'Those were the very words Eliphalet Duncan used,' said Uncle Larry; 'but he did not need to wait for the
answer. All at once he recalled the traditions about the domiciliary ghost, and he knew that what the titular
ghost said was the fact. He had never thought of the sex of a spook, but there was no doubt whatever that the
house ghost was a woman. No sooner was this firmly fixed in Eliphalet's mind than he saw his way out of the
difficulty. The ghosts must be married!--for then there would be no more interference, no more quarreling, no
more manifestations and materializations, no more dark sances, with their raps and bells and tambourines
and banjos. At first the ghosts would not hear of it. The voice in the corner declared that the Duncan wraith
had never thought of matrimony. But Eliphalet argued with them, and pleaded and persuaded and coaxed, and
dwelt on the advantages of matrimony. He had to confess, of course, that he did not know how to get a
clergyman to marry them; but the voice from the corner gravely told him that there need be no difficulty in
regard to that, as there was no lack of spiritual chaplains. Then, for the first time, the house ghost spoke, in a
low, clear, gentle voice, and with a quaint, old-fashioned New England accent, which contrasted sharply with
the broad Scotch speech of the family ghost. She said that Eliphalet Duncan seemed to have forgotten that she
was married. But this did not upset Eliphalet at all; he remembered the whole case clearly, and he told her she
was not a married ghost, but a widow, since her husband had been hung for murdering her. Then the Duncan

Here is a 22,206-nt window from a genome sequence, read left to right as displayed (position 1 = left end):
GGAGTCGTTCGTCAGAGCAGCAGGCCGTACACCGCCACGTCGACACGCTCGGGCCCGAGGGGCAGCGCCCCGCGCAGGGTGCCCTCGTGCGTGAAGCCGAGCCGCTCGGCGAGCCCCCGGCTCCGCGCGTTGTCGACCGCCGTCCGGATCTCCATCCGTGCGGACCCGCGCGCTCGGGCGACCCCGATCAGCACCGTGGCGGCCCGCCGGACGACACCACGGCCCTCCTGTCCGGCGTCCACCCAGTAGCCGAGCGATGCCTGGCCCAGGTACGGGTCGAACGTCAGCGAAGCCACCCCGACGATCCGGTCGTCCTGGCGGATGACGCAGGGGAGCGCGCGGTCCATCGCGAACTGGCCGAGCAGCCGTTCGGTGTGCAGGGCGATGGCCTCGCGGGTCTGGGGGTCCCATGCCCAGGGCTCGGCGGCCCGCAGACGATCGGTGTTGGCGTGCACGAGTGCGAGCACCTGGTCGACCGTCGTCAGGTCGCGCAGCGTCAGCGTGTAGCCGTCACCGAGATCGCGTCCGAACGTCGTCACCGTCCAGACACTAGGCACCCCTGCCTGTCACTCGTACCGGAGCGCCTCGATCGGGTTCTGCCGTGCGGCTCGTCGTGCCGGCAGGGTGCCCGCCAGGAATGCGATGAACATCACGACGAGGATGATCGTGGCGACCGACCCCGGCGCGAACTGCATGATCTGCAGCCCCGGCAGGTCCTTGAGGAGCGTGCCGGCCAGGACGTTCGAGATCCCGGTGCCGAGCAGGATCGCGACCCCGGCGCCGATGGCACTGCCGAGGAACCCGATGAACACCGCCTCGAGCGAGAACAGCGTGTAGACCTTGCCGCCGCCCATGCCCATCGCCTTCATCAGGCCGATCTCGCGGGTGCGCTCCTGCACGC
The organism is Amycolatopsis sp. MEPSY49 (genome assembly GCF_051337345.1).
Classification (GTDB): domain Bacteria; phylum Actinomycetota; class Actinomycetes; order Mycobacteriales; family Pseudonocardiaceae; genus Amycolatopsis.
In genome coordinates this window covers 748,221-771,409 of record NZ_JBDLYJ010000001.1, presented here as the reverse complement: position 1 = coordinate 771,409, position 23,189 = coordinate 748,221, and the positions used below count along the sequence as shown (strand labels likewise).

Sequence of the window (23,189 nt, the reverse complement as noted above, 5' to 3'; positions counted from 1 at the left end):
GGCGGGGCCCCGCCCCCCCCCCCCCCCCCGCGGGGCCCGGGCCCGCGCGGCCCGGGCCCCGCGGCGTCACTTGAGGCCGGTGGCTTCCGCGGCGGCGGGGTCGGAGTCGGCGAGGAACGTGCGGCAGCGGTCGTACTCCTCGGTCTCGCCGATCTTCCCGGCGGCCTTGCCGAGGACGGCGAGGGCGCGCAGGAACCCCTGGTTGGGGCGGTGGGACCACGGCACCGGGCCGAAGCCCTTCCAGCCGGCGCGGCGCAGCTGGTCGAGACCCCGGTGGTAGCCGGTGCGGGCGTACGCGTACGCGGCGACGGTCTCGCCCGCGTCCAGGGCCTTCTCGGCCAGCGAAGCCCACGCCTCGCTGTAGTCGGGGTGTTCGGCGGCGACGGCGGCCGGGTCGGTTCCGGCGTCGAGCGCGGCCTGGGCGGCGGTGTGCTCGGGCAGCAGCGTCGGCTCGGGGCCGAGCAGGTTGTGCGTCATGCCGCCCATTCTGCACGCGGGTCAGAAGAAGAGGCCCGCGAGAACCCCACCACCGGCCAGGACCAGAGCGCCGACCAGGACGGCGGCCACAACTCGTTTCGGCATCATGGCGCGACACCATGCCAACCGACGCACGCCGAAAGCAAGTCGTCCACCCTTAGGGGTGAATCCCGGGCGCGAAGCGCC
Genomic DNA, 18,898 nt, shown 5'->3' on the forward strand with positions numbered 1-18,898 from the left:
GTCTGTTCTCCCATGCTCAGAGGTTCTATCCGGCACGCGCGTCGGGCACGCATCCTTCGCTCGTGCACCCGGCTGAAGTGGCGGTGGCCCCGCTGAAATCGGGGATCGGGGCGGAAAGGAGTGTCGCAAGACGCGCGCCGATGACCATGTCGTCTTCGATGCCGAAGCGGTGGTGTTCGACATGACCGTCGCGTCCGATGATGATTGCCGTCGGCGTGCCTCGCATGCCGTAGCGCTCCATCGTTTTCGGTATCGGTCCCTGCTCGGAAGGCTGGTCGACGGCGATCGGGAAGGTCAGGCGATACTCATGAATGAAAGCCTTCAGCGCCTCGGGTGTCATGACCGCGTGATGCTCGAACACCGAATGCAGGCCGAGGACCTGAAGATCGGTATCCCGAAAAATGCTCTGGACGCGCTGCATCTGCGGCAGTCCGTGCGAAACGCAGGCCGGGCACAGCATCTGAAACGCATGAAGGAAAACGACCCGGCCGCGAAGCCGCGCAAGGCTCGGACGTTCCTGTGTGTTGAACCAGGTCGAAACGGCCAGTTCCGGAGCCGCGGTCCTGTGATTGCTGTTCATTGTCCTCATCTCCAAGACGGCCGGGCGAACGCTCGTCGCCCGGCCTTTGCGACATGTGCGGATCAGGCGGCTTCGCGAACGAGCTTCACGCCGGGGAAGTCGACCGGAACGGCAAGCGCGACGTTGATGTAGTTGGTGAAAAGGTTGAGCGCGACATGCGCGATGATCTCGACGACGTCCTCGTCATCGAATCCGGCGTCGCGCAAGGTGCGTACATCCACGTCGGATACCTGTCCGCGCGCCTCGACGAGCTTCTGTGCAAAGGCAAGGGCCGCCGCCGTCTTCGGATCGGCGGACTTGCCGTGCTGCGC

ghost drew attention to the great disparity of their ages, saying that he was nearly four hundred and fifty years
old, while she was barely two hundred. But Eliphalet had not talked to juries for nothing; he just buckled to,
and coaxed those ghosts into matrimony. Afterward he came to the conclusion that they were willing to be
coaxed, but at the time he thought he had pretty hard work to convince them of the advantages of the plan.'
'Did he succeed?' asked Baby Van Rensselaer, with a young lady's interest in matrimony.
'He did,' said Uncle Larry. 'He talked the wraith of the Duncans and the specter of the little old house at
Salem into a matrimonial engagement. And from the time they were engaged he had no more trouble with
them. They were rival ghosts no longer. They were married by their spiritual chaplain the very same day that
Eliphalet Duncan met Kitty Sutton in front of the railing of Grace Church. The ghostly bride and bridegroom
went away at once on their bridal tour, and Lord and Lady Duncan went down to the little old house at Salem
to pass their honeymoon.'
Uncle Larry stopped. His tiny cigar was out again. The tale of the rival ghosts was told. A solemn silence fell
on the little party on the deck of the ocean steamer, broken harshly by the hoarse roar of the fog-horn.